How artists can equip themselves for the pressures of the music industry
Matthew Leone is a founding member bassist of Madina Lake, and recently joined charity Help Musicians UK as their International Music Liaison Executive. Here he gives us what he dubs a 'travel log from a
short musician in a mid-sized band, for a large amount of time'...
As a career-musician of 12 years (which translates to 47 in bassist years), I’ll modestly agree that I’m a suitable candidate to share my perspective with experience in the rearview.
If it’s useful to anyone, I’m honoured. The great fortune of having an enterprise invest into what they anticipate will come from your mind, enabling you to make records and tour the world in support of them, is the greatest gift in the world. But life has an unfailing, irritating method of balancing…everything.
Consequently, the gift comes with an equally valued toll. Here’s an assortment of words that aim to optimise your pleasure, hoover your pain, and keep you happy, healthy and rocking...
Be in your favourite band
Sounds a bit un-advice-like, but any artist who doesn’t feel this way should probably take dad’s advice about law-school.
The saying goes: “nobody can love you until you love yourself”, and that applies here. You’ve got nothing to hide; nobody can justly accuse you of fraud, trap you in a “gotcha” moment, or dislike you for the wrong reasons, especially YOU!
If you are in it for any other reason, that reason has either ceased to exist (think Guns-n-Roses tour bus), or can’t be concealed. Any crack in your resolve will spring a leak. Pending the size of the crack, you may go down quietly, or fail spectacularly. Those are the only options. In this case, I would choose the latter. It makes great fodder for googling with the grandkids!
Family, friends, bandmates
Remember the hometown show you did to a sold-out club of fans who invariably adored you, compelling the A&R guy to toss his chips behind your band?
Contrary to popular belief, the touring life isn’t 150 cut, copy and pastes of that night per year.
Prepare for a strong and sustained culture shock. By nature, humans are settlers. You’re about to live a nomadic lifestyle without structure, regiment, nourishment, family, friends or loved ones. Sorry about that. Stay connected to your friends and family. Facetime them, join a fantasy league, do the online video game thing, whatever your jam is, stay connected, as often as you can. They are your anchor and all three Weakest Link life-lines.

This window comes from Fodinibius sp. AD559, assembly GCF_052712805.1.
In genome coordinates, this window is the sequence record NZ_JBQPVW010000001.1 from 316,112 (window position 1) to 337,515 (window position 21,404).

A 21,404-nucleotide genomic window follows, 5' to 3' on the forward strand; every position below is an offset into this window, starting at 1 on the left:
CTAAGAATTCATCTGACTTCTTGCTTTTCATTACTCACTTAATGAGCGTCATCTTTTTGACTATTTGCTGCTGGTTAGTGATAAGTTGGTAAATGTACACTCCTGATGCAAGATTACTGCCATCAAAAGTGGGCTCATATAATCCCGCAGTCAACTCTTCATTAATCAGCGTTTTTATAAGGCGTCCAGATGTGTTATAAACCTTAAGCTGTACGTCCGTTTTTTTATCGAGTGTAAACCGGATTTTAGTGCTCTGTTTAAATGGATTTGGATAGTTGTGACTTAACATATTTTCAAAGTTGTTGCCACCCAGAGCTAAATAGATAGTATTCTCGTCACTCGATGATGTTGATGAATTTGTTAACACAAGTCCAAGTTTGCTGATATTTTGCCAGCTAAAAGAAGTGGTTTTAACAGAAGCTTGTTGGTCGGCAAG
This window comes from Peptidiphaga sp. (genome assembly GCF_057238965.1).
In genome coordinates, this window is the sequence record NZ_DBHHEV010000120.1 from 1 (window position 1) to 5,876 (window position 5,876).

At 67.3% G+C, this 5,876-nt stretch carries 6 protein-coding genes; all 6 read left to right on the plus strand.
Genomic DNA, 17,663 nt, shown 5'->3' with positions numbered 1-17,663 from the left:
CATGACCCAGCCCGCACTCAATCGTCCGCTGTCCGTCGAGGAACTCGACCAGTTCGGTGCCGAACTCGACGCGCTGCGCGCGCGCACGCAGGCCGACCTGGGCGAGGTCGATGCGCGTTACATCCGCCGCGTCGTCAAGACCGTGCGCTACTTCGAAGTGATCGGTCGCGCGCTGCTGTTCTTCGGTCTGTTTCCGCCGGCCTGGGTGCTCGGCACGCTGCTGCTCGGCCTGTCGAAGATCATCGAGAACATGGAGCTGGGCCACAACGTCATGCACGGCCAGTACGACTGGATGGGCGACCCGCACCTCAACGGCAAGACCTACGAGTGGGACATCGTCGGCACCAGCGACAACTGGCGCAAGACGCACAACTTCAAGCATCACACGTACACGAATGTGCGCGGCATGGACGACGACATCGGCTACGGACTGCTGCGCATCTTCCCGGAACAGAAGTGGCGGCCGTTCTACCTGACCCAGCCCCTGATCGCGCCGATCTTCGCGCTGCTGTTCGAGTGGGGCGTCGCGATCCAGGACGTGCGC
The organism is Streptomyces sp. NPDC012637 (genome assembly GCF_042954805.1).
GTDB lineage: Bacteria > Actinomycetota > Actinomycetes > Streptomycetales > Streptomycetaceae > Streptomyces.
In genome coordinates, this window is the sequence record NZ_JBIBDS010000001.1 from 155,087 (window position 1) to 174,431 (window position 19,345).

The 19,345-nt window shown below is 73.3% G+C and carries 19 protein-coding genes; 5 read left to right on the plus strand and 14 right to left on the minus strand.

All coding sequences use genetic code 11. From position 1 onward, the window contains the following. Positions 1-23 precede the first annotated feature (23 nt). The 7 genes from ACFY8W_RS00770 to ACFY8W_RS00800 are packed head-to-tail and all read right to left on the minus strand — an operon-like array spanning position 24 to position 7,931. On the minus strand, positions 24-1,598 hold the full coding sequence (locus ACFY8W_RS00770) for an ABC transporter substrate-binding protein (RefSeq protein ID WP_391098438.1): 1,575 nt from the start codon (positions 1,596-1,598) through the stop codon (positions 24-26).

Also, learn how to communicate with your bandmates. You’re going to live on each other - not with, on each other - for many years, under much adversity and duress. Learn how to be a team; they are your brothers and sisters in war. Yes, even drummers.
Grow a thick skin
Then wrap it up in a suit of armour, lock it inside of a safety box, in a vault, one mile below sea-level.
You’ve just agreed to share your life’s work, expose your heart and soul for the world to judge by as many unwitting eyes and ears as the label’s budget can cram you into. It will be fine, your fans will ultimately find you, but not without a lot of driving around and playing shows first.
People will hate your band. Hipsters, moshers and people who haven’t even been born yet will hate your band. Even people who love your band will hate your band! Don’t get sucked in, don’t read, don’t respond, and don’t attach a value to YOUR thoughts and fears manifesting. It’s only your ego talking, not you. And remember, you’re in your favourite band right? That’s all that matters. Well, some other people have to like it too, I mean c’mon, it’s not charity.
Meditate, do yoga and be present
Don’t miss it. It can be the greatest ride of your life, a sustained life-long career, or it can pass you by in a flash. When you wake up, figure out where you are. Make sure you didn’t miss a bus/van/call, make sure your crew is whole, then it’s your time. Drink water. Eat something healthy. Meditate for at least thirty minutes. Do yoga and focus on all the things you have to be grateful for. Then you can pick up your phone and read the comments from last night’s show where “the crowd was insane, they loved us!”…That was a test, no comment reading.
Pull your oxygen mask over your mouth before assisting others
Meeting fans who have connected with you through your music is immeasurably gratifying. Creating a community and culture around your art is indescribable. You’ll want to give all your energy to each one of them, but pace yourself. This is the most understated, undetected challenge that I’ve never heard discussed. The psychology of a band/fan relationship is unlike nearly any other dynamic out there. It’s a one-way relationship where the fan has created a reality out of a mythology, based on who they think you are, having never met you. This quickly morphs into expectation, which ultimately results into an insatiable ideal that goes up in a flame of disappointment, abandonment, anger, threats of self-harm, unsavory posts, relentless tweets, and dear god, where they find the time to do this, let alone eat, I’ll never know! Good luck out there, have a riot!
Matthew Leone is a founding member and bassist of Madina Lake, and recently joined Help Musicians UK as their International Music Liaison Executive.
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